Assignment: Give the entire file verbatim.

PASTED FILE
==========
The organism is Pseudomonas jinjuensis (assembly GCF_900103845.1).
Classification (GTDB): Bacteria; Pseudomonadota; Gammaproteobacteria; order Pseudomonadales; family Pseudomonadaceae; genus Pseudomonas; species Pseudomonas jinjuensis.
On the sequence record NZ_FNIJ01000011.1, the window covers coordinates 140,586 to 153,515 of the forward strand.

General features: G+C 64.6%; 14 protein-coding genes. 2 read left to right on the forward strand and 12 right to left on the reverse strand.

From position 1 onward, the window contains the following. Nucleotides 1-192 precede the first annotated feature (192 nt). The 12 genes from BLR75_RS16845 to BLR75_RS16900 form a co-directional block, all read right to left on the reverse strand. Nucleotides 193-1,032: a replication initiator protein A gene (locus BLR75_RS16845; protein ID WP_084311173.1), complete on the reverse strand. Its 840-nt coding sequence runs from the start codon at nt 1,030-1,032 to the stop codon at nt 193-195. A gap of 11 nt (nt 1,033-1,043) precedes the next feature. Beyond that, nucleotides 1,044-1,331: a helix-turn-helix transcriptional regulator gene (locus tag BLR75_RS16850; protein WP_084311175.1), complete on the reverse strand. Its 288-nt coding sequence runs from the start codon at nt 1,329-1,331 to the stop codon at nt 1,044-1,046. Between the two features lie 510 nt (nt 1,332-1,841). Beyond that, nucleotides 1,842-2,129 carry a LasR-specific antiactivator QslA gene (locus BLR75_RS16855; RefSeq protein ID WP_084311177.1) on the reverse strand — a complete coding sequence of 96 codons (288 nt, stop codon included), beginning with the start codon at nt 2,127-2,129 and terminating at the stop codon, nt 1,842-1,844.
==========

The organism is Pseudomonas jinjuensis (assembly GCF_900103845.1).
Classification (GTDB): Bacteria; Pseudomonadota; Gammaproteobacteria; order Pseudomonadales; family Pseudomonadaceae; genus Pseudomonas; species Pseudomonas jinjuensis.
On the sequence record NZ_FNIJ01000011.1, the window covers coordinates 140,586 to 153,515 of the forward strand.

General features: G+C 64.6%; 14 protein-coding genes. 2 read left to right on the forward strand and 12 right to left on the reverse strand.

From position 1 onward, the window contains the following. Nucleotides 1-192 precede the first annotated feature (192 nt). The 12 genes from BLR75_RS16845 to BLR75_RS16900 form a co-directional block, all read right to left on the reverse strand. Nucleotides 193-1,032: a replication initiator protein A gene (locus BLR75_RS16845; protein ID WP_084311173.1), complete on the reverse strand. Its 840-nt coding sequence runs from the start codon at nt 1,030-1,032 to the stop codon at nt 193-195. A gap of 11 nt (nt 1,033-1,043) precedes the next feature. Beyond that, nucleotides 1,044-1,331: a helix-turn-helix transcriptional regulator gene (locus tag BLR75_RS16850; protein WP_084311175.1), complete on the reverse strand. Its 288-nt coding sequence runs from the start codon at nt 1,329-1,331 to the stop codon at nt 1,044-1,046. Between the two features lie 510 nt (nt 1,332-1,841). Beyond that, nucleotides 1,842-2,129 carry a LasR-specific antiactivator QslA gene (locus BLR75_RS16855; RefSeq protein ID WP_084311177.1) on the reverse strand — a complete coding sequence of 96 codons (288 nt, stop codon included), beginning with the start codon at nt 2,127-2,129 and terminating at the stop codon, nt 1,842-1,844.